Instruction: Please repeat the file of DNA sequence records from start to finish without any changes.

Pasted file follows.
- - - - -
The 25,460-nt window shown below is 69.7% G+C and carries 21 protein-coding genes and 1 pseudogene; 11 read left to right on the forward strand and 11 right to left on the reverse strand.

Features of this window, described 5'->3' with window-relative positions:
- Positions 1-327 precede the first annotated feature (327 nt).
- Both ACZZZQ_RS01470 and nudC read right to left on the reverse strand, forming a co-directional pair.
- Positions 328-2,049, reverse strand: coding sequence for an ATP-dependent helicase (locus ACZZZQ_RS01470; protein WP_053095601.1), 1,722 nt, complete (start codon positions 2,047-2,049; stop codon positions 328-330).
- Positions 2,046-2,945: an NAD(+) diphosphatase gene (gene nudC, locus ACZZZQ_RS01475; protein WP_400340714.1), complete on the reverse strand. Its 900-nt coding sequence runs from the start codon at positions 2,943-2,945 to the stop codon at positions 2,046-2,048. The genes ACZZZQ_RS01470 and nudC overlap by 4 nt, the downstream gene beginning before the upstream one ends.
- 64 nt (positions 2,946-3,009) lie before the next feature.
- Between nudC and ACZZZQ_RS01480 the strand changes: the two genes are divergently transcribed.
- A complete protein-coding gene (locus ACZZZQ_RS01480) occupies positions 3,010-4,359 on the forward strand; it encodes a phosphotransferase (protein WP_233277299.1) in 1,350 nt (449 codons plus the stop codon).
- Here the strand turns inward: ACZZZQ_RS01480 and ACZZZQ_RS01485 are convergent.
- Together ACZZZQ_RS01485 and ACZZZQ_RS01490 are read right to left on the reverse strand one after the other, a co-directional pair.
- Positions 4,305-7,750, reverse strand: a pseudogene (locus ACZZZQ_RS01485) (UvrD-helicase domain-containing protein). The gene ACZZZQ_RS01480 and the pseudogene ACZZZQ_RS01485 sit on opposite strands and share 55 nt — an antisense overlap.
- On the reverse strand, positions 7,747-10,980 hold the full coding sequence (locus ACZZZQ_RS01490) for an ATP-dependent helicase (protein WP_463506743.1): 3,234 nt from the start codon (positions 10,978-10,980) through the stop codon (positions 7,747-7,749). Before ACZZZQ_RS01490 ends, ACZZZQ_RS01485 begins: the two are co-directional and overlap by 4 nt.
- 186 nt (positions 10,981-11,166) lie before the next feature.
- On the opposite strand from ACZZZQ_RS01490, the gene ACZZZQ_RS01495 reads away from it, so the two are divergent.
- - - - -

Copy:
The 25,460-nt window shown below is 69.7% G+C and carries 21 protein-coding genes and 1 pseudogene; 11 read left to right on the forward strand and 11 right to left on the reverse strand.

Features of this window, described 5'->3' with window-relative positions:
- Positions 1-327 precede the first annotated feature (327 nt).
- Both ACZZZQ_RS01470 and nudC read right to left on the reverse strand, forming a co-directional pair.
- Positions 328-2,049, reverse strand: coding sequence for an ATP-dependent helicase (locus ACZZZQ_RS01470; protein WP_053095601.1), 1,722 nt, complete (start codon positions 2,047-2,049; stop codon positions 328-330).
- Positions 2,046-2,945: an NAD(+) diphosphatase gene (gene nudC, locus ACZZZQ_RS01475; protein WP_400340714.1), complete on the reverse strand. Its 900-nt coding sequence runs from the start codon at positions 2,943-2,945 to the stop codon at positions 2,046-2,048. The genes ACZZZQ_RS01470 and nudC overlap by 4 nt, the downstream gene beginning before the upstream one ends.
- 64 nt (positions 2,946-3,009) lie before the next feature.
- Between nudC and ACZZZQ_RS01480 the strand changes: the two genes are divergently transcribed.
- A complete protein-coding gene (locus ACZZZQ_RS01480) occupies positions 3,010-4,359 on the forward strand; it encodes a phosphotransferase (protein WP_233277299.1) in 1,350 nt (449 codons plus the stop codon).
- Here the strand turns inward: ACZZZQ_RS01480 and ACZZZQ_RS01485 are convergent.
- Together ACZZZQ_RS01485 and ACZZZQ_RS01490 are read right to left on the reverse strand one after the other, a co-directional pair.
- Positions 4,305-7,750, reverse strand: a pseudogene (locus ACZZZQ_RS01485) (UvrD-helicase domain-containing protein). The gene ACZZZQ_RS01480 and the pseudogene ACZZZQ_RS01485 sit on opposite strands and share 55 nt — an antisense overlap.
- On the reverse strand, positions 7,747-10,980 hold the full coding sequence (locus ACZZZQ_RS01490) for an ATP-dependent helicase (protein WP_463506743.1): 3,234 nt from the start codon (positions 10,978-10,980) through the stop codon (positions 7,747-7,749). Before ACZZZQ_RS01490 ends, ACZZZQ_RS01485 begins: the two are co-directional and overlap by 4 nt.
- 186 nt (positions 10,981-11,166) lie before the next feature.
- On the opposite strand from ACZZZQ_RS01490, the gene ACZZZQ_RS01495 reads away from it, so the two are divergent.